Behind the Scenes With the Sumo Wrestlers of Japan

The Photo Blog
April 17 2013 11:46 AM

Behind the Scenes With the Sumo Wrestlers of Japan

Chef Tagonishiki prepares lunch at Takasago-beya.

Paolo Patrizi

The stables where sumo wrestlers practice their sport in Japan are places where tradition reigns and only glimpses of the modern world creep in.

"You have to see the stables more like a monastery than a gym," said photographer Paolo Patrizi.

Patrizi, who has lived in Japan for the past eight years, was granted access to three different stables for about a month when he became interested in the sport five years ago. His series, "Gentle Giants," shows the sumos at work and during their downtime.


"I wanted to cover as much as I could of how they live. They spend most of their lives there. They don't go out much," Patrizi said.

Sumos get the top knot at the end of morning practice. With their 17th-century samurai-style hairdos, wrestlers are expected to show samurai-style stoicism.

Paolo Patrizi

Wrestlers wash themselves with a hose outside Musashigawa-beya.

Paolo Patrizi

07_Musashigawa_soft_ drinks
A wrestler drinks outside Musashigawa-beya.

Paolo Patrizi

The wrestlers live, eat, and practice together at the stables. Exercises start around 6 a.m. with the juniors. A wrestler challenges an opponent, and he stays in the ring until someone beats him. At 8 a.m., Patrizi said, the more senior wrestlers come in and things get interesting.

"Some of the tough guys pick on the younger ones, and they trash them. There's some serious beating going on. There's a lot of bullying going on, but these guys keep quiet. They can't complain," he said.

Training is grueling. When the sumos do go out, Patrizi said, it's most often on a Sunday, their day off. He says they sometimes rent videos or play video games.

Waiting on Asashoryu. The Yokozuna, the highest rank in sumo, is always the first to be served at Takasago-beya.

Paolo Patrizi

10_Tagonishiki_on_ sunday_afternoon
Tagonishiki rides his bicycle in Kinshicho, Japan, on a Sunday afternoon.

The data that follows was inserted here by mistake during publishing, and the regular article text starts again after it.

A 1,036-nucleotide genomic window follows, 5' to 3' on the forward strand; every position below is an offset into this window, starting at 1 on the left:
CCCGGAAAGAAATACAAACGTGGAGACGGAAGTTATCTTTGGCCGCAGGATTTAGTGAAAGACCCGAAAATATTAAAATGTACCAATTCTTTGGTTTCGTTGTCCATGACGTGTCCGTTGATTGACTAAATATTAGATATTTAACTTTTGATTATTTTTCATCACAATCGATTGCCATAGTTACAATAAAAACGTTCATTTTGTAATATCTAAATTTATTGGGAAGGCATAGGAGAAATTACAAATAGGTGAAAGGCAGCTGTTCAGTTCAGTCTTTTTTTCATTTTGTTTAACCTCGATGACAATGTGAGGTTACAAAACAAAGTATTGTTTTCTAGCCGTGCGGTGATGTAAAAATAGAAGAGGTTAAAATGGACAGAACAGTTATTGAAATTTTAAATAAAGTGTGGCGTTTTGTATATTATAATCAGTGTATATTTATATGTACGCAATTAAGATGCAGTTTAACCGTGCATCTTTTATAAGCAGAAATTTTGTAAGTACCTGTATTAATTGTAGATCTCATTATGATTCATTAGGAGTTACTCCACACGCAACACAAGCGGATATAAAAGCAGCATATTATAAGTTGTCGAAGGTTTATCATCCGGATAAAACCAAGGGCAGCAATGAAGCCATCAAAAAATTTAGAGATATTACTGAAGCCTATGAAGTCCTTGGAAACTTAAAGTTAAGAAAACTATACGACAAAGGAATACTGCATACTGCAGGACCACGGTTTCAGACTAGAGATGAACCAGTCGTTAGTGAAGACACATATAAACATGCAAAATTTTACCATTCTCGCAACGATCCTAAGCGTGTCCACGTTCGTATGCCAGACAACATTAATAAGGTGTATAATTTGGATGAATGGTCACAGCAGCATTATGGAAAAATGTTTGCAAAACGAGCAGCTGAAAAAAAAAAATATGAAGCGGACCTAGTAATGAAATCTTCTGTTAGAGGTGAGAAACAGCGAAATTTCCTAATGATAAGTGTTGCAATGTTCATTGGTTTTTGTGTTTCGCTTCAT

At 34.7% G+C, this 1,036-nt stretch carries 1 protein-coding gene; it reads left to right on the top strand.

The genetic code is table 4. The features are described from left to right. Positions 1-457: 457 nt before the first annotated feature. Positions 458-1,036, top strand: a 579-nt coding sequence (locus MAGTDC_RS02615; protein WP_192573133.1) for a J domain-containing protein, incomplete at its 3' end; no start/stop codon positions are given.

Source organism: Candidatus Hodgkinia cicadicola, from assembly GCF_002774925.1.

Paolo Patrizi

Wrestlers circle the ring to mark the end of the morning training session at Musashigawa-beya.

Paolo Patrizi

Though they live in a modern world, the life of a sumo is generally guided by centuries-old practices, including wearing their hair in a chonmage (which is styled after a bath and a shower by a hairdresser who works specifically for the stable).

But the sport has changed.

In recent years, it's been wracked by scandal and corruption, including drug use, gambling, and connections to organized crime.

Perhaps as a result, the number of Japanese men applying to become wrestlers hit an all-time low in 2012, and spectatorship at events has declined. Meanwhile, wrestlers from Mongolia and Hawaii have started taking championship titles away from those in Japan, where the sport originated.

"It still is a national sport," Patrizi said. "The problem is when they do the tournaments, the top guys start fighting at 4 in the afternoon. There aren't that many people who are able to turn on the TV to watch it, aside from the weekend, which is the final. I don't hear many young people talking about sumo."

Patrizi has since moved on to other projects, including a series chronicling migrant sex workers in Italy, for which he was awarded second prize in the World Press Photo Contest.



The Democrats’ War at Home

How can the president’s party defend itself from the president’s foreign policy blunders?

An Iranian Woman Was Sentenced to Death for Killing Her Alleged Rapist. Can Activists Save Her?

Piper Kerman on Why She Dressed Like a Hitchcock Heroine for Her Prison Sentencing

Windows 8 Was So Bad That Microsoft Will Skip Straight to Windows 10

Homeland Is Good Again! For Now.


Cringing. Ducking. Mumbling.

How GOP candidates react whenever someone brings up reproductive rights or gay marriage.


How Even an Old Hipster Can Age Gracefully

On their new albums, Leonard Cohen, Robert Plant, and Loudon Wainwright III show three ways.

The U.S. Has a New Problem in Syria: The Moderate Rebels Feel Like We’ve Betrayed Them

We Need to Talk: A Terrible Name for a Good Sports Show by and About Women

Trending News Channel
Oct. 1 2014 1:25 PM Japanese Cheerleader Robots Balance and Roll Around on Balls
  News & Politics
The World
Oct. 1 2014 12:20 PM Don’t Expect Hong Kong’s Protests to Spread to the Mainland
Oct. 1 2014 2:16 PM Wall Street Tackles Chat Services, Shies Away From Diversity Issues 
The Eye
Oct. 1 2014 1:04 PM An Architectural Crusade Against the Tyranny of Straight Lines
  Double X
The XX Factor
Oct. 1 2014 2:08 PM We Need to Talk: Terrible Name, Good Show
  Slate Plus
Behind the Scenes
Oct. 1 2014 3:24 PM Revelry (and Business) at Mohonk Photos and highlights from Slate’s annual retreat.
Brow Beat
Oct. 1 2014 3:02 PM The Best Show of the Summer Is Getting a Second Season
Future Tense
Oct. 1 2014 3:01 PM Netizen Report: Hong Kong Protests Trigger Surveillance and Social Media Censorship
  Health & Science
Oct. 1 2014 2:36 PM Climate Science Is Settled Enough The Wall Street Journal’s fresh face of climate inaction.
Sports Nut
Sept. 30 2014 5:54 PM Goodbye, Tough Guy It’s time for Michigan to fire its toughness-obsessed coach, Brady Hoke.